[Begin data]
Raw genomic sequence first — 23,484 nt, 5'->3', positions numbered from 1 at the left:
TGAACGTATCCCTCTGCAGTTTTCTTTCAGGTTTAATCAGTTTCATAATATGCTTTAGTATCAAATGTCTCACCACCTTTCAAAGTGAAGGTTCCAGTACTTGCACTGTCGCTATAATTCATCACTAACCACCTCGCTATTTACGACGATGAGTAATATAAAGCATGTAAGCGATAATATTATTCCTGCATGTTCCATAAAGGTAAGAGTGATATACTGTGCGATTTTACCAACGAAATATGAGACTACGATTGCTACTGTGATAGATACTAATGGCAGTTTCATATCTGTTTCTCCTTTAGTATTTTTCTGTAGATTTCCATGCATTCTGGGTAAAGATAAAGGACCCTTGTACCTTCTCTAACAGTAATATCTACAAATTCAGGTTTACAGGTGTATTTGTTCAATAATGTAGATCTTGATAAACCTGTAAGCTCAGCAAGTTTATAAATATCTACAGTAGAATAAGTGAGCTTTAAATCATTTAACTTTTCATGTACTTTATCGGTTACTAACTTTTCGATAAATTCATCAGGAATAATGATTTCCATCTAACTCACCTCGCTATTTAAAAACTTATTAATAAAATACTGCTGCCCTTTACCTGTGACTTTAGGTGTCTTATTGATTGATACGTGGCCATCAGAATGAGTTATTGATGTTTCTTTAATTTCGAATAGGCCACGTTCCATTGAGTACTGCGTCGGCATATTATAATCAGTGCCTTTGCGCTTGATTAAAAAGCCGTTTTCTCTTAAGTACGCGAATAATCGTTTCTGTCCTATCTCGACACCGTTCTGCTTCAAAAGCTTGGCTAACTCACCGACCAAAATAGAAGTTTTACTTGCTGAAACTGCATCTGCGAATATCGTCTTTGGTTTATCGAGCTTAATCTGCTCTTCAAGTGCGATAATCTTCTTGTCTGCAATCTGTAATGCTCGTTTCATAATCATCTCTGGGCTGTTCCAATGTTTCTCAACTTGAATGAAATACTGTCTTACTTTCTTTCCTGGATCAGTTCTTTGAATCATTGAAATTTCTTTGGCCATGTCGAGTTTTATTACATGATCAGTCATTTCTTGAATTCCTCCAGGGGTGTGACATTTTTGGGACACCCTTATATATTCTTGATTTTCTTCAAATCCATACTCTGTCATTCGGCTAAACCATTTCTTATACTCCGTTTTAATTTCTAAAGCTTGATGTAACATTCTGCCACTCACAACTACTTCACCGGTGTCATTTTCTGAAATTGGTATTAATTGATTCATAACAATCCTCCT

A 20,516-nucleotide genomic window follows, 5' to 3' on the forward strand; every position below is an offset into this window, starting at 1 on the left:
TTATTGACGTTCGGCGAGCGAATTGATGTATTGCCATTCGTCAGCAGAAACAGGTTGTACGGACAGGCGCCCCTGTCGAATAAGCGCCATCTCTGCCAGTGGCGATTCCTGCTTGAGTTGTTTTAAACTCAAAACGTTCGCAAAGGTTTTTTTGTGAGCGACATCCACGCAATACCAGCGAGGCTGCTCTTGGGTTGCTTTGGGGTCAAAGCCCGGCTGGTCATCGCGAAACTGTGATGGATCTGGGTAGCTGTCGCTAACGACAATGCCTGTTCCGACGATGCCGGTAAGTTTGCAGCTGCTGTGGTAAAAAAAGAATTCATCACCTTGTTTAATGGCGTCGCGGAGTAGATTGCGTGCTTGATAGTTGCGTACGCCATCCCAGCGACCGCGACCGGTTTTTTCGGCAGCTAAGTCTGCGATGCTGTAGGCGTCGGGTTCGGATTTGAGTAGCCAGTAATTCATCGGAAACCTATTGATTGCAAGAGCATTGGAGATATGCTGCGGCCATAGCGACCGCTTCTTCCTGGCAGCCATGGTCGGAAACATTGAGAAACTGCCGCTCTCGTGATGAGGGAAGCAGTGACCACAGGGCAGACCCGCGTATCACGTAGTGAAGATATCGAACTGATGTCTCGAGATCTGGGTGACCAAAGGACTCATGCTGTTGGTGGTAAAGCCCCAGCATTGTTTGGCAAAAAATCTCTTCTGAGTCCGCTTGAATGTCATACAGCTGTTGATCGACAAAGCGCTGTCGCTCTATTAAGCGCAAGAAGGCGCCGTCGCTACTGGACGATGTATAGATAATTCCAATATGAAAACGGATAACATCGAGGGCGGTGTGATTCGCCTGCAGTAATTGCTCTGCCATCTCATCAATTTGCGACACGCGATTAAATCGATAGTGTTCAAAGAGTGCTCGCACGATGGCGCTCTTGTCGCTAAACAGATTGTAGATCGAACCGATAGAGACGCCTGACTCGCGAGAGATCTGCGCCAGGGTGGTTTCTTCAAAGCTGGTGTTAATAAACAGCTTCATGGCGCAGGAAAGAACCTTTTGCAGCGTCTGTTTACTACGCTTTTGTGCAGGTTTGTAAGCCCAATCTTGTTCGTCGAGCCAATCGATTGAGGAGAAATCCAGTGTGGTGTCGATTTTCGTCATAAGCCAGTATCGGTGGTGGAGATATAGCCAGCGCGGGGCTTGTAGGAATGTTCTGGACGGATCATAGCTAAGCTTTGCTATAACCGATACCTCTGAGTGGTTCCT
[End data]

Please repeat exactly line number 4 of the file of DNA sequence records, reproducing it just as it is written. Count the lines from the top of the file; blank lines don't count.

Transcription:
TTATTGACGTTCGGCGAGCGAATTGATGTATTGCCATTCGTCAGCAGAAACAGGTTGTACGGACAGGCGCCCCTGTCGAATAAGCGCCATCTCTGCCAGTGGCGATTCCTGCTTGAGTTGTTTTAAACTCAAAACGTTCGCAAAGGTTTTTTTGTGAGCGACATCCACGCAATACCAGCGAGGCTGCTCTTGGGTTGCTTTGGGGTCAAAGCCCGGCTGGTCATCGCGAAACTGTGATGGATCTGGGTAGCTGTCGCTAACGACAATGCCTGTTCCGACGATGCCGGTAAGTTTGCAGCTGCTGTGGTAAAAAAAGAATTCATCACCTTGTTTAATGGCGTCGCGGAGTAGATTGCGTGCTTGATAGTTGCGTACGCCATCCCAGCGACCGCGACCGGTTTTTTCGGCAGCTAAGTCTGCGATGCTGTAGGCGTCGGGTTCGGATTTGAGTAGCCAGTAATTCATCGGAAACCTATTGATTGCAAGAGCATTGGAGATATGCTGCGGCCATAGCGACCGCTTCTTCCTGGCAGCCATGGTCGGAAACATTGAGAAACTGCCGCTCTCGTGATGAGGGAAGCAGTGACCACAGGGCAGACCCGCGTATCACGTAGTGAAGATATCGAACTGATGTCTCGAGATCTGGGTGACCAAAGGACTCATGCTGTTGGTGGTAAAGCCCCAGCATTGTTTGGCAAAAAATCTCTTCTGAGTCCGCTTGAATGTCATACAGCTGTTGATCGACAAAGCGCTGTCGCTCTATTAAGCGCAAGAAGGCGCCGTCGCTACTGGACGATGTATAGATAATTCCAATATGAAAACGGATAACATCGAGGGCGGTGTGATTCGCCTGCAGTAATTGCTCTGCCATCTCATCAATTTGCGACACGCGATTAAATCGATAGTGTTCAAAGAGTGCTCGCACGATGGCGCTCTTGTCGCTAAACAGATTGTAGATCGAACCGATAGAGACGCCTGACTCGCGAGAGATCTGCGCCAGGGTGGTTTCTTCAAAGCTGGTGTTAATAAACAGCTTCATGGCGCAGGAAAGAACCTTTTGCAGCGTCTGTTTACTACGCTTTTGTGCAGGTTTGTAAGCCCAATCTTGTTCGTCGAGCCAATCGATTGAGGAGAAATCCAGTGTGGTGTCGATTTTCGTCATAAGCCAGTATCGGTGGTGGAGATATAGCCAGCGCGGGGCTTGTAGGAATGTTCTGGACGGATCATAGCTAAGCTTTGCTATAACCGATACCTCTGAGTGGTTCCT